Karyotyping is the process by which photographs of chromosomes are taken in order to determine the chromosome complement of an individual, including the number of chromosomes and any abnormalities. The term karyotype is also used for the complete set of chromosomes in a species or in an individual organism[1][2][3] and for a test that detects this complement or measures the number.

Karyotypes describe the chromosome count of an organism and what these chromosomes look like under a light microscope. Attention is paid to their length, the position of the centromeres, banding pattern, any differences between the sex chromosomes, and any other physical characteristics.[4] The preparation and study of karyotypes is part of cytogenetics.

The study of whole sets of chromosomes is sometimes known as karyology. The chromosomes are depicted (by rearranging a photomicrograph) in a standard format known as a karyogram or idiogram: in pairs, ordered by size and position of centromere for chromosomes of the same size.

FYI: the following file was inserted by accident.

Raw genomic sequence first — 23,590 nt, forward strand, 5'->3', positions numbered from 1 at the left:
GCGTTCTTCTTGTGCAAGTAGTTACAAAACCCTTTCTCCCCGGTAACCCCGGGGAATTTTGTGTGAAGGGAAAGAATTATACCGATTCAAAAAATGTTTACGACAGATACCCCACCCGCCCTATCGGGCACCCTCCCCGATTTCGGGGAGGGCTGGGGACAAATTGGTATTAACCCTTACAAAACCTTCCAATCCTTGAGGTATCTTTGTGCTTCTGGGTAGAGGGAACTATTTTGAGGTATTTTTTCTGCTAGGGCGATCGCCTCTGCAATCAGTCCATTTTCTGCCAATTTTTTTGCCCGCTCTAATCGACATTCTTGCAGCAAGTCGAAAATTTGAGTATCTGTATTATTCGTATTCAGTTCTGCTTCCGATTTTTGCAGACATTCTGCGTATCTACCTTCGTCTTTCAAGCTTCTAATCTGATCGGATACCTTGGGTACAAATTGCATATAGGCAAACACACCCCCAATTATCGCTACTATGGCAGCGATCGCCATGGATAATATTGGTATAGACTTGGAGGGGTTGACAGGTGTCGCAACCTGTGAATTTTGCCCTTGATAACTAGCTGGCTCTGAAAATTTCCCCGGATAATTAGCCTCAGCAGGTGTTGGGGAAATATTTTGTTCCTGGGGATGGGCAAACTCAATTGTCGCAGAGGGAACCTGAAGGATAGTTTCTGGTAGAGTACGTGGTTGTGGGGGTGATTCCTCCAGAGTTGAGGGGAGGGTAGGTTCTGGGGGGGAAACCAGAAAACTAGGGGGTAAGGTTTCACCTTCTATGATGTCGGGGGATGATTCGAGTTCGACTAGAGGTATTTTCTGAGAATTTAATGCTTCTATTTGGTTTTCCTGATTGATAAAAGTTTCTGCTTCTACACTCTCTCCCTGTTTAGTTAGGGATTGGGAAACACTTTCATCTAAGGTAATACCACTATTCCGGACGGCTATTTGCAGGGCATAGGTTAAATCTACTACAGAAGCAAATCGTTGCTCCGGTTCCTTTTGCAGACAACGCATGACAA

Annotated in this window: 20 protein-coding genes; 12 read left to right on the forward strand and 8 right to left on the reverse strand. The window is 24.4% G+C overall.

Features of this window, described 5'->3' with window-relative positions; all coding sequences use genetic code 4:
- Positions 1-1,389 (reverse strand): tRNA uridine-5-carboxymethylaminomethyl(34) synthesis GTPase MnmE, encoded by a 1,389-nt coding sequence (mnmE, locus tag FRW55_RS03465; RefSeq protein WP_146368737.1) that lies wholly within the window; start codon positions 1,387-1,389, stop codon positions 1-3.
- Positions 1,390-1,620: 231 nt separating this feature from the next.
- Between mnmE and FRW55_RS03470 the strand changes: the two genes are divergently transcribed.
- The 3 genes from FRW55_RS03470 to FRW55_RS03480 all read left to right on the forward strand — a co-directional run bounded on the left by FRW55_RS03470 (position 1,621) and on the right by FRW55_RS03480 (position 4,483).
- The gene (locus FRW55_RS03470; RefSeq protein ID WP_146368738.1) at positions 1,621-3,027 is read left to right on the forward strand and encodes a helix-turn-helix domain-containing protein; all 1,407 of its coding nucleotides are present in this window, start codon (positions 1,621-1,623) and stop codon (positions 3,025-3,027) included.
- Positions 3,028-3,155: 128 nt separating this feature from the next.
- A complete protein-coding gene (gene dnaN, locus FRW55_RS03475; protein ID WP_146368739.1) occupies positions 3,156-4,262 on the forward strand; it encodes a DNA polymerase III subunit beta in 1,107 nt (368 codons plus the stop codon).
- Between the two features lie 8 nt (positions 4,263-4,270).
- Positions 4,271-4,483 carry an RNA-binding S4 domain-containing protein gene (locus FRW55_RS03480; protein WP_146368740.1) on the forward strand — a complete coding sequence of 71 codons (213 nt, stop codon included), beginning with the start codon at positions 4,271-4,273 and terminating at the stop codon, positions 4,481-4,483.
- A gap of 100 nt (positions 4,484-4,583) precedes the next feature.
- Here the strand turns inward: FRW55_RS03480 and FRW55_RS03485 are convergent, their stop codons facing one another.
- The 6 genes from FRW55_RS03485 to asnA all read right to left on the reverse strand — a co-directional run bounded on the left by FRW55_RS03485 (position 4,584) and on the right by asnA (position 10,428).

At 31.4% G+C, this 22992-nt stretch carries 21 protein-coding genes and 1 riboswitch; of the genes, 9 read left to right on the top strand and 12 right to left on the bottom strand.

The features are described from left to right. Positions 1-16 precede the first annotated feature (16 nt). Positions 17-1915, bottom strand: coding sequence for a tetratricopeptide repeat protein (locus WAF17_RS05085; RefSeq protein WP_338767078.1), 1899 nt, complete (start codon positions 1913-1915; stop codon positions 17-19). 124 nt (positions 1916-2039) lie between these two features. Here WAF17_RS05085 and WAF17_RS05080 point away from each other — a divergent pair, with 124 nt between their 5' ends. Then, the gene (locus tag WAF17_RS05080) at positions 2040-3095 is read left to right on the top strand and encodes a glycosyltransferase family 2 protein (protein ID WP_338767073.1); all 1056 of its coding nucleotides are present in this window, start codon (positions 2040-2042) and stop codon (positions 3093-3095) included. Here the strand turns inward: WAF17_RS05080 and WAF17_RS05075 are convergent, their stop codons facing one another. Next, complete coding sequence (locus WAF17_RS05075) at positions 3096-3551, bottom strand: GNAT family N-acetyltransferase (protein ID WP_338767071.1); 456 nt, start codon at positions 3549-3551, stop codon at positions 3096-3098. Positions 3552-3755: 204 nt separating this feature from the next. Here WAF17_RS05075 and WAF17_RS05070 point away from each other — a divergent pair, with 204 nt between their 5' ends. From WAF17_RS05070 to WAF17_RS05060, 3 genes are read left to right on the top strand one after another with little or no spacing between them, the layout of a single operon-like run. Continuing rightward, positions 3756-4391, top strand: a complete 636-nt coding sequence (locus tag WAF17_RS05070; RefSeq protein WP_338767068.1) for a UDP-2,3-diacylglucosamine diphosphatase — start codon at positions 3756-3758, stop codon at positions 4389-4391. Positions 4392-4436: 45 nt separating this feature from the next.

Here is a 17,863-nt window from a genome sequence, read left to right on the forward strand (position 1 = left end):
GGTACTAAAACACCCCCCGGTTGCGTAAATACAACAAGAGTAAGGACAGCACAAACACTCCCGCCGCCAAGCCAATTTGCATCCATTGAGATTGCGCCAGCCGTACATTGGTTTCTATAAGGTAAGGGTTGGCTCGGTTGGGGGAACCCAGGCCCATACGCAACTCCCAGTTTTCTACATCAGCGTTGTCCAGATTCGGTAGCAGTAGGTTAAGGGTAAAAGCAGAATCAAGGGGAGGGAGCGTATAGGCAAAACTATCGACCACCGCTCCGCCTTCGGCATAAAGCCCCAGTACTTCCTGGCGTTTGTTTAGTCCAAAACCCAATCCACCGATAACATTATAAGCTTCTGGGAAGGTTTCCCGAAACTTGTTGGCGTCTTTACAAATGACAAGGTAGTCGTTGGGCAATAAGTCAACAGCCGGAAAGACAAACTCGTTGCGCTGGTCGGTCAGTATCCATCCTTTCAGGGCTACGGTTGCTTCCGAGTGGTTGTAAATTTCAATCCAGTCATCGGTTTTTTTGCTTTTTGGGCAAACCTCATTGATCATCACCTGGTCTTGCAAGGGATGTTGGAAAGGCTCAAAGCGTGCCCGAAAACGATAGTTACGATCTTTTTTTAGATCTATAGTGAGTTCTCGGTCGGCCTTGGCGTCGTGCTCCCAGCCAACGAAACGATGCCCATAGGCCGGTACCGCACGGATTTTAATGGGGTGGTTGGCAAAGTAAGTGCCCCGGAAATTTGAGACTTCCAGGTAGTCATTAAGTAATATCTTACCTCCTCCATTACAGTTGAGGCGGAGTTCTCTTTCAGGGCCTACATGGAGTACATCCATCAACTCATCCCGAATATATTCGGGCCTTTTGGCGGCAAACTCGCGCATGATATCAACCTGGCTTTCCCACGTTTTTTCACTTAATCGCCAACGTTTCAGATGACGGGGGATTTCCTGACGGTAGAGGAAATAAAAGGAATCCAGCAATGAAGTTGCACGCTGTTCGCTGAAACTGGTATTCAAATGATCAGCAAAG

The basic number of chromosomes in the somatic cells of an individual or a species is called the somatic number and is designated 2n. In the germ-line (the sex cells) the chromosome number is n (humans: n = 23).[2]p28 Thus, in humans 2n = 46.

So, in normal diploid organisms, autosomal chromosomes are present in two copies. There may, or may not, be sex chromosomesPolyploid cells have multiple copies of chromosomes and haploid cells have single copies.

Karyotypes can be used for many purposes; such as to study chromosomal aberrationscellular function, taxonomic relationships, medicine and to gather information about past evolutionary events (karyosystematics).[5]


We will be adding more information in the future. Have questions or looking for guidance regarding a life-limiting diagnosis? Contact us here.

Glossary Quick Search